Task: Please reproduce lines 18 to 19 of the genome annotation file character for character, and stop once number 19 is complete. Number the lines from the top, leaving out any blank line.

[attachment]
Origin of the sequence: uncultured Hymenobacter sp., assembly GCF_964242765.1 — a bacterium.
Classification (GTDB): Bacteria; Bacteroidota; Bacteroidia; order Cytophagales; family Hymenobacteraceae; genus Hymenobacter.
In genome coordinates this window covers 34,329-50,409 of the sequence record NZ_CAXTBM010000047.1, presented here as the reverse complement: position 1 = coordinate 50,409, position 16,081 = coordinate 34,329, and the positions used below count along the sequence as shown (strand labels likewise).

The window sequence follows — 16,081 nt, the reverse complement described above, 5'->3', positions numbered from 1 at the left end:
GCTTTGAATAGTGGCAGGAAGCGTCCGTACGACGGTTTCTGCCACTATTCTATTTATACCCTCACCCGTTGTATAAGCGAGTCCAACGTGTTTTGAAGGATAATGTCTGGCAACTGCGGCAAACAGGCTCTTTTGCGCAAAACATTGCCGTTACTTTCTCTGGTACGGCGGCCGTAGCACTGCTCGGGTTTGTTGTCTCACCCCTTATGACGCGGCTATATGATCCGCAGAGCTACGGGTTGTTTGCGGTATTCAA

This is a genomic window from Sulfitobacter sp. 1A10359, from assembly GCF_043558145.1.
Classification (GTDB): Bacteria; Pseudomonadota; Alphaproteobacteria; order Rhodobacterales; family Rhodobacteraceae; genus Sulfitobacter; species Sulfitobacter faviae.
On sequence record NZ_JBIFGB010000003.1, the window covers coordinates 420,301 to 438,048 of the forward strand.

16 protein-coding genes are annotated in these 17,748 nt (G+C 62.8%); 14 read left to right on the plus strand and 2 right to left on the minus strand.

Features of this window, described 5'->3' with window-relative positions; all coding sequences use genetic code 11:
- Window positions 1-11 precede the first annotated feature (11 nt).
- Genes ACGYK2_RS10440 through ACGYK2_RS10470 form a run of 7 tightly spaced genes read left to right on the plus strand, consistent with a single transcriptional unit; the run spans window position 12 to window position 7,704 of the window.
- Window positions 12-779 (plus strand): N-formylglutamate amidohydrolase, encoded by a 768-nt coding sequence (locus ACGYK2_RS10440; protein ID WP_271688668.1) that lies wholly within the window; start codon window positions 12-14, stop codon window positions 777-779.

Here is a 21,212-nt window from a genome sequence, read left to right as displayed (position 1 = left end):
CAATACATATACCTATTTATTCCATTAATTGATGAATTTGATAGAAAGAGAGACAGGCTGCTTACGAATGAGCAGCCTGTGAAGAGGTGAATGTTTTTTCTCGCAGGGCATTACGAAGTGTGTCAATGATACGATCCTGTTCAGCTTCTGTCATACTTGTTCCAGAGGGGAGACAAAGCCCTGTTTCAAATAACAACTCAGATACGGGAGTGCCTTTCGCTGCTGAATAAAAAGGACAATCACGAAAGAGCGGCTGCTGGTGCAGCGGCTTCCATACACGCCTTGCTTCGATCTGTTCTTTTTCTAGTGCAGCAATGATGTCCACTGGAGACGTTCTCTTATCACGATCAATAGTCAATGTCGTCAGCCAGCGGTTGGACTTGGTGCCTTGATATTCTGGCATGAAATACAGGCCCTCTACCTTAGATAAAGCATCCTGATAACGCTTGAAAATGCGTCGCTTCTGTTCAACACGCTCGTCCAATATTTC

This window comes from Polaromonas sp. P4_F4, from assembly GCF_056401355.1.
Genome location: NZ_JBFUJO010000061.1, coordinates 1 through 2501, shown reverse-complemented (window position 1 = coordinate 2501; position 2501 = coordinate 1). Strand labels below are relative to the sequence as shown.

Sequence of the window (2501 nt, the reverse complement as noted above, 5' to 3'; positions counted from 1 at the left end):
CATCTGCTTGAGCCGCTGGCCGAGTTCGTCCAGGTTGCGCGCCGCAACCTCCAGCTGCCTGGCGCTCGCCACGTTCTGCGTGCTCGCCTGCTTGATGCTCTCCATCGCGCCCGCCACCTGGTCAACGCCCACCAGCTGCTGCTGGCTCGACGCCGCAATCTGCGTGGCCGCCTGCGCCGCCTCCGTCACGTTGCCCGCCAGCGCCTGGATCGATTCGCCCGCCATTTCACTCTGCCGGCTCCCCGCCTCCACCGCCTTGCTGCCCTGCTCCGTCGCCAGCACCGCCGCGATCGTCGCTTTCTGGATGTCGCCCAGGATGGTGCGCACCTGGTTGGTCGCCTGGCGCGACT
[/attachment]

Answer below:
Sequence of the window (2501 nt, the reverse complement as noted above, 5' to 3'; positions counted from 1 at the left end):
CATCTGCTTGAGCCGCTGGCCGAGTTCGTCCAGGTTGCGCGCCGCAACCTCCAGCTGCCTGGCGCTCGCCACGTTCTGCGTGCTCGCCTGCTTGATGCTCTCCATCGCGCCCGCCACCTGGTCAACGCCCACCAGCTGCTGCTGGCTCGACGCCGCAATCTGCGTGGCCGCCTGCGCCGCCTCCGTCACGTTGCCCGCCAGCGCCTGGATCGATTCGCCCGCCATTTCACTCTGCCGGCTCCCCGCCTCCACCGCCTTGCTGCCCTGCTCCGTCGCCAGCACCGCCGCGATCGTCGCTTTCTGGATGTCGCCCAGGATGGTGCGCACCTGGTTGGTCGCCTGGCGCGACT